Enshrining the right... possible, eventually, if the religious right whine long enough that people want to make it clear that it's time for them to shut up now. I'm seeing that circa 2030 or so.

nekom: If gay marriage is going to go nationwide, it will almost certainly be through the courts.


The scenario that seems more likely is a new Federal Law reversing Section 2 of DOMA (to thereafter require all states to recognize all marriages from other states), and Nevada (or perhaps Hawaii) passing a law to allow gay marriage. Instant marriage tourism. The first will probably take longer (having negligible prospect before 2014 House elections, and more likely not until 2016), but seems likely by 2022.
 
2013-03-27 02:47:25 PM
I'm guessing that I'm one of many people to point out this : to rational people this is already a silly non-issue.
 
2013-03-27 03:01:35 PM

Teiritzamna: DeaH: And, yet, if the government wanted to make this change, I would support it. Again, I have no problem anytime the government does anything that further separates it from religion. But no one is proposing this. They want civil unions for some and marriage for others, so I oppose it.

Actually, many are proposing a separation of government and religion.  Marriage is at present a governmental act.  One that, sure, can be associated with a religious ceremony, if you so choose.  Thus, most supporters of marriage equality would rather we just ensure that the government act equally and allow any two consenting adults to marry, and let them sort out what religious ceremony (if any) they wish to engage in.  You are arguing, however, that government should get out of the marriage business, cede it entirely to religions, and then from scratch make up a new institution and equally apply that new state to those who seek it.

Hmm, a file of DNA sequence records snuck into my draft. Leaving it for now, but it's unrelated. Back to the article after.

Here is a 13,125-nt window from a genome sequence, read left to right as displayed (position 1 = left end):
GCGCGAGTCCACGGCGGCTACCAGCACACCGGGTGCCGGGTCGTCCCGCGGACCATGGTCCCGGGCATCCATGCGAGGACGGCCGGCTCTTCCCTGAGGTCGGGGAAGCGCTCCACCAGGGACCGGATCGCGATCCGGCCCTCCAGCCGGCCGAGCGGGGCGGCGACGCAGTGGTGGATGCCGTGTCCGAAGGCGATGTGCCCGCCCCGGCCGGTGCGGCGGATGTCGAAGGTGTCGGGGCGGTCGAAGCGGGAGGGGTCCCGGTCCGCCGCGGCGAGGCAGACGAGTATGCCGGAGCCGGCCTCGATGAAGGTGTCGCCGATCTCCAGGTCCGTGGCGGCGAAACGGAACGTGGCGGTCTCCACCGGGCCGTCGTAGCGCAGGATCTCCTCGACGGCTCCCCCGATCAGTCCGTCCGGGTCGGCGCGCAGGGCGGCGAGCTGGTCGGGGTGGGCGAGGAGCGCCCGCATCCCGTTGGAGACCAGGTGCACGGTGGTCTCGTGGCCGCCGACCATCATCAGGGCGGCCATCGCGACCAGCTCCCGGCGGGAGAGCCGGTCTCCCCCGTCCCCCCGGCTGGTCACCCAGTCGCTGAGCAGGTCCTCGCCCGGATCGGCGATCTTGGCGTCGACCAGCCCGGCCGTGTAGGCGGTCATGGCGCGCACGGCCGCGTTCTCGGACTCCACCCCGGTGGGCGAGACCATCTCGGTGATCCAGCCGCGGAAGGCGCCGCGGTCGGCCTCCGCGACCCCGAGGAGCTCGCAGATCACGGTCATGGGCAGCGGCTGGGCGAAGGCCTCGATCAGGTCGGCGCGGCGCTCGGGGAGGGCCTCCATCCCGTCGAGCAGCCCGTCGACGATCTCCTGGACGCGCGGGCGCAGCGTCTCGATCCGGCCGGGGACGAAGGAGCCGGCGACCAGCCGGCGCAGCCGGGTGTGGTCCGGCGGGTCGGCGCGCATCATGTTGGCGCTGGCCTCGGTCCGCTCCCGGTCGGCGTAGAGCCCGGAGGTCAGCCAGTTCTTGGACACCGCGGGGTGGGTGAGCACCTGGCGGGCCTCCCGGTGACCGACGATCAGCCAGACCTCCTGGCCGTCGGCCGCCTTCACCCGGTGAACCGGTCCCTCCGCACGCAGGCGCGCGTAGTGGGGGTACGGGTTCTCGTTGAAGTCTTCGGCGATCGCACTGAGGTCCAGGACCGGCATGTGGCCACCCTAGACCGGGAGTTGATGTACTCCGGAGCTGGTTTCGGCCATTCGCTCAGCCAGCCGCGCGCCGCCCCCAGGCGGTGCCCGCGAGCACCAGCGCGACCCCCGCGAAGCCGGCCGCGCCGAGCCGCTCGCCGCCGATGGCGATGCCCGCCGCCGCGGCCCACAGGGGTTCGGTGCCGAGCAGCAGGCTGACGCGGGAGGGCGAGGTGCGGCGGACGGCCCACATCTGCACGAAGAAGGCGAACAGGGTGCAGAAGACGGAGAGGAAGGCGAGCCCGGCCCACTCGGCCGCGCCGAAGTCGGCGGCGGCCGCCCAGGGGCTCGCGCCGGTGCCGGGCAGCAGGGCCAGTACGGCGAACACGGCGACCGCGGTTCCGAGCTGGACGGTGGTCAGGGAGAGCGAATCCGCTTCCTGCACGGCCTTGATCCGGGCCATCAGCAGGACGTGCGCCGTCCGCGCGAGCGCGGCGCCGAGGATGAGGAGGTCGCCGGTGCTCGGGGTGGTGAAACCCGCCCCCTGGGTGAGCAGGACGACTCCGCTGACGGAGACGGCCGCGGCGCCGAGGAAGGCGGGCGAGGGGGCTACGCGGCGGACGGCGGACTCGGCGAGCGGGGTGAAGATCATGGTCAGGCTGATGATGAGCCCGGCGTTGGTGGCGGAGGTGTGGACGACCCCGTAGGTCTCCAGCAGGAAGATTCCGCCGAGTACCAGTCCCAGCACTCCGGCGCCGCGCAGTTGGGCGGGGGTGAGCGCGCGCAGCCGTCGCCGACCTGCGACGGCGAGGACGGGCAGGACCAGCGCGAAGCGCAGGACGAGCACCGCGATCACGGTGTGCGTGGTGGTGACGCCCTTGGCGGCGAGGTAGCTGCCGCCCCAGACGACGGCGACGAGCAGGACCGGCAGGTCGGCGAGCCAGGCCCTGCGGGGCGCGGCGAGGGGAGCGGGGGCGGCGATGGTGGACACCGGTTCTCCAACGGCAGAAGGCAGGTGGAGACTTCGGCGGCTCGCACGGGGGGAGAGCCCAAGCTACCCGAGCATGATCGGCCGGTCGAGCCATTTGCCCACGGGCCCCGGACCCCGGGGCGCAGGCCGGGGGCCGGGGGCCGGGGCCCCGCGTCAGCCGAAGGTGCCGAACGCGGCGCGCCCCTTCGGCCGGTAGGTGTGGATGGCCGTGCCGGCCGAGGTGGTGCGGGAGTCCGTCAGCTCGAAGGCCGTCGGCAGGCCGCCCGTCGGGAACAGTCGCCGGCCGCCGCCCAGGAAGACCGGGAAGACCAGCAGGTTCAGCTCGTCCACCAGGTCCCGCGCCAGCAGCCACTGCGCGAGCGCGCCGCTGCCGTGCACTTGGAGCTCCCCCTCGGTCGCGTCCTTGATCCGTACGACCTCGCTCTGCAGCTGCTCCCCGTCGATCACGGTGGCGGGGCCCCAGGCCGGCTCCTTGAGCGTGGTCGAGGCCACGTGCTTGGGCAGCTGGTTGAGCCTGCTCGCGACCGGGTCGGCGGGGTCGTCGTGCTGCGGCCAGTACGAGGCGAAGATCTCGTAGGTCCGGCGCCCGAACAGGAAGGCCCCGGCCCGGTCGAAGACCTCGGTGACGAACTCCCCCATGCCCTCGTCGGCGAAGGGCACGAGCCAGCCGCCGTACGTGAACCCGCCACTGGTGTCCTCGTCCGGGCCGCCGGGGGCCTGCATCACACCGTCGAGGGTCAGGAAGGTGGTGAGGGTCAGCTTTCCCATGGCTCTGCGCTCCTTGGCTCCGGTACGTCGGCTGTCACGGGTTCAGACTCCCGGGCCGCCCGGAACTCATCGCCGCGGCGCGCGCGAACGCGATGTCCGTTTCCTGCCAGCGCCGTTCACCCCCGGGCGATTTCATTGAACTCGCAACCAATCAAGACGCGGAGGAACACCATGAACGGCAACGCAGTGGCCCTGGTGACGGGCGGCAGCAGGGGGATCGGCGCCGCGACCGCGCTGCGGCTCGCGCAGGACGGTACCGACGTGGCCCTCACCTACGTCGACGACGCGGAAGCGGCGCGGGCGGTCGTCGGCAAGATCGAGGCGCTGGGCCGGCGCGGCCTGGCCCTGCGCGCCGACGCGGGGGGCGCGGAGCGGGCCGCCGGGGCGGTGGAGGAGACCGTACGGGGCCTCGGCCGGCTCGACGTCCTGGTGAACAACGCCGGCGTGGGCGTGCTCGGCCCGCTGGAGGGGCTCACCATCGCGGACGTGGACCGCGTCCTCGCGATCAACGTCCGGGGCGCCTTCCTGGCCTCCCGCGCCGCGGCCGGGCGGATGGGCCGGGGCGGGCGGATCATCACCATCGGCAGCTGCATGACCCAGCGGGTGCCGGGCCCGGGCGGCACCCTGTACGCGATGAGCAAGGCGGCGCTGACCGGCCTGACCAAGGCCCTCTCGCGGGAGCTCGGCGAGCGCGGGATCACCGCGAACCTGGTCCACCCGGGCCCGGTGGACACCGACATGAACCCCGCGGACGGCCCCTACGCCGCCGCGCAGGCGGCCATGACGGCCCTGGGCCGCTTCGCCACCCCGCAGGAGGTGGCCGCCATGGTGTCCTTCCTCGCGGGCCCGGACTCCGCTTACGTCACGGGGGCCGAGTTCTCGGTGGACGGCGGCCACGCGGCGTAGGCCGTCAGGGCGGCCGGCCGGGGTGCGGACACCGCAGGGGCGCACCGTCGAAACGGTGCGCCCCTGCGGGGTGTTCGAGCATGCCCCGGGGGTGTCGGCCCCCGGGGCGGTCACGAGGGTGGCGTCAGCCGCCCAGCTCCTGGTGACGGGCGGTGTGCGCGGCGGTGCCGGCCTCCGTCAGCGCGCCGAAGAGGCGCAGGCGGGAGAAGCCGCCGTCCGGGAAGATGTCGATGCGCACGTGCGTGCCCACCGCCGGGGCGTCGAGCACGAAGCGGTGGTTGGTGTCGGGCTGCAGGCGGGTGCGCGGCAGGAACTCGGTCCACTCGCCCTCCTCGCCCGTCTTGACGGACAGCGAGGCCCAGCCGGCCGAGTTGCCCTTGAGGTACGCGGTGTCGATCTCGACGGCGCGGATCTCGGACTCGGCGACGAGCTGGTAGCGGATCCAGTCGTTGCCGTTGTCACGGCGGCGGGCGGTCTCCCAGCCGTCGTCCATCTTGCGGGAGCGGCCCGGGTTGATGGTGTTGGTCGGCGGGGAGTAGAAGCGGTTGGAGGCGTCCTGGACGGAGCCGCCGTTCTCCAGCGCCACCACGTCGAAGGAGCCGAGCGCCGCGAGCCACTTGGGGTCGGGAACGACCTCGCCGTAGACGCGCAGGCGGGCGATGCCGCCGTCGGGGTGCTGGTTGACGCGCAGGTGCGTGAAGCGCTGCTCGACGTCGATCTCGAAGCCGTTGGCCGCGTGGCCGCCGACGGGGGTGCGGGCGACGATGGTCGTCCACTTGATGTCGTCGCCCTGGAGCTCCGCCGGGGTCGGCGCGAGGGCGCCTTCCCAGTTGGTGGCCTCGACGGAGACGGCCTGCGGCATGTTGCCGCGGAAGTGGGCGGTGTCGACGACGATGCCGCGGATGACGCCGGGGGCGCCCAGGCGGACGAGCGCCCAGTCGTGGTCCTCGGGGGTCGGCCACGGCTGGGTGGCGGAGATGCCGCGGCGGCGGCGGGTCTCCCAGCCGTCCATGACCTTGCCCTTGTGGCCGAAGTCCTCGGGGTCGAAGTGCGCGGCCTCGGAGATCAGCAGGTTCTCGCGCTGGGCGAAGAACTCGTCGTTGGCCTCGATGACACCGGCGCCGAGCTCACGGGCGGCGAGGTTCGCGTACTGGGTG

I guess my question is why should we make government do all of this, and at the same time actually strengthen the position of religions by allowing them to win on the lie that marriage is solely a religious institution, when it is far easier and more in keeping with the tenets of the constitution to have government just do what it already does equally and tell religious groups to suck it if they dont like it?


I guess, as a woman, I have no deep ties to the word marriage since it, historically, treated women as chattel to be given to the highest bidder. If the government wanted to give the term to the churches in order to adopt one conceived as more equal for all, I would support it.
 
2013-03-27 03:14:35 PM

seadoo2006: Hahahahahaha ... I've got one ...

The only incest laws in Ohio deal with the parent/child relationship over the age of consent (16).

Which means, in no parsed words, that IN OHIO, you can marry your sister, your brother, or your cousin and have that marriage be recognized in ALL 50 STATES.

Take that GAY MARRIAGE!

[media.tumblr.com image 270x214]


Cool.  I didn't even know that. I married my cousin.  In Ohio.  We met in WV.

We're 2nd cousins by marriage and we didn't even know each other as kids.
But still we get a kick of calling each other cuz.
 
2013-03-27 03:48:40 PM

CujoQuarrel: In 50 years heterosexuality will be banned.

And everyone will be fabulous !!!


Joe Haldeman already covered that prediction in 1974.
 
2013-03-27 04:00:39 PM